|Project by charger1966||posted 05-16-2011 12:31 AM||4231 views||10 times favorited||21 comments|
Hello Everyone, Well it’s been a while since I have posted in here. I have been kinda busy for the past almost 4 months. My new project started Feb. the 5th of this year, My wife bought me a book Titled ” Building an Adirondack Guide Boat” by John Michne & Micheal Oivette in 09 at a book signing up in the Adirondacks while we were vacationing. She told me to build the boat to keep me busy through the winter. Well the money wasn’t available till this year so I started it then. The first part of the project was to build forms to mold the ribs to. Then came the making of the ribs. This was done by cutting over 300 strips 1/8” thick x 33” long and 1 3/4” wide out of Spruce. These were to be pre-bent with dry heat (from a heat gun) and then laminated with glue and clamped up to form the rib blanks. After all the rib blanks were made they were then shaped to the patterns of the ribs,cut into 4 ribs per blank, sanded and ready to be placed onto the bottom board (keel). I then made the bottom board out of select Pine. After the bottom board was all set to receive the ribs I placed it onto the stock plank (stand to hold the boat as it is being built) and laid all the ribs. Then came the fun part of the project. Making the strips that would cover the ribs and form the hull. I bought more select pine that was 3/4” x 10” x 16’ and mounted 2) 7- 1/4” blades onto my table saw. The purpose for the 2 blades was to speed up the making of the strips After cutting all the board,(3 of them), into 80 strips 3/4” x 3/16” x 16’. I was then ready for the next phase for the strips. Each strip needed a Cove & Bead routed on the opposit edge of them. That’s 160 router cuts. With the strips all made I was ready to start stripping the hull. Working almost everyday for the next 5 weeks installing 5 strips per day I finally got it all stripped. Then came the sanding the excess glue off the hull on the outside. Man it took allot of paper and elbow grease but I was able to scrap,sand and shave the hull fair. Next up was to install the 2 outer stems made from Cherry. They went on pretty easily. Reaching a major step in the project I finally was able to take it off the stock plank , turn it upside right and get a look at the inside. To my horror there was more scrapping needed to the inside. It took me a week to clean the excess glue from the inside. With the hull cleaned up I then made the gunwales out of Hard Maple, ( I wanted Cherry but could not find any good 16’ boards at the lumber mill). Those were a challenge as well. Having 2 compound angles cut the length of them was very time consuming. The making and installing of the decks was next, Cherry,Mahogany & Maple were chosen for these. I liked the contrast that those woods would give to the decks. After the decks were done it was time to Varnish the Hull. I chose a French made marine varnish called Le Tonkenois Classic Varnish & Le Tonkenois Bio Varnish for the first coat. The latter is a more watery type Varnish that would, (I was told), penetrate almost through the hull. As it turns out they were Right. It did go right through the wood and started to show on the inside of the hull. No sanding is required with this product and you can coat it again in 24 hours. I then applied 3 coats of the classic waiting 24 hours in between and it came out like glass. I am very, I Mean VERY pleased with the end result. Having never caned a chair before that was to be my next new venture to learn and accomplish. Taking 7 hours per piece I was able to get them done. The boat needed floor grates to protect the ribs from boot shoes etc. I made those out of Cherry and varnished them with the same varnish as the hull. Bringing you all up to date. With in the next 2 weeks I’ll be making the 2 oars & 1 Paddle, installing Oar locks and the finish Brass. I hope to launch it on Memorial Day Weekend. I’ll keep you posted.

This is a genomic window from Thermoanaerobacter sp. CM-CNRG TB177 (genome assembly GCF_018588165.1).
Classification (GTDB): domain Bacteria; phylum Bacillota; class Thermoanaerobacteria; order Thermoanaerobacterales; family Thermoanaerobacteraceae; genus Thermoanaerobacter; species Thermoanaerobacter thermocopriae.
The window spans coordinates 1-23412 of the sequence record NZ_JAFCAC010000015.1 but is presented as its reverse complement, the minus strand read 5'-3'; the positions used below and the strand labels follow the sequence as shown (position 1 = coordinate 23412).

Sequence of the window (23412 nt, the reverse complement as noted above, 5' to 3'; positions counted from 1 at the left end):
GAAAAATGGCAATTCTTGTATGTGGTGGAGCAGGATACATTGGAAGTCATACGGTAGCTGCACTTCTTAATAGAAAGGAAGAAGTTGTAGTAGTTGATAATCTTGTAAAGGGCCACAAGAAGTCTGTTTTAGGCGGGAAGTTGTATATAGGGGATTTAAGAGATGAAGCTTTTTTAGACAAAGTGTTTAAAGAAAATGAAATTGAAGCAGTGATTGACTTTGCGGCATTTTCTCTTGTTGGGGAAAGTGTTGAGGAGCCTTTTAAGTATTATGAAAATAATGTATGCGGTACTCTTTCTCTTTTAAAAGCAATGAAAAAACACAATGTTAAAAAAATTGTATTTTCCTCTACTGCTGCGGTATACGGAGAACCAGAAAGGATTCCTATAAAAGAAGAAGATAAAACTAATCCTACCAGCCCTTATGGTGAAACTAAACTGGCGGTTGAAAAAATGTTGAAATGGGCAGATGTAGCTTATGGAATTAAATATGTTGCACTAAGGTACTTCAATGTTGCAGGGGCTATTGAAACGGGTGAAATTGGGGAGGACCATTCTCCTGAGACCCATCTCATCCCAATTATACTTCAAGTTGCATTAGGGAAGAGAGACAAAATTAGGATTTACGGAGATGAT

-- "Keep Miaking That Sawdust," Lance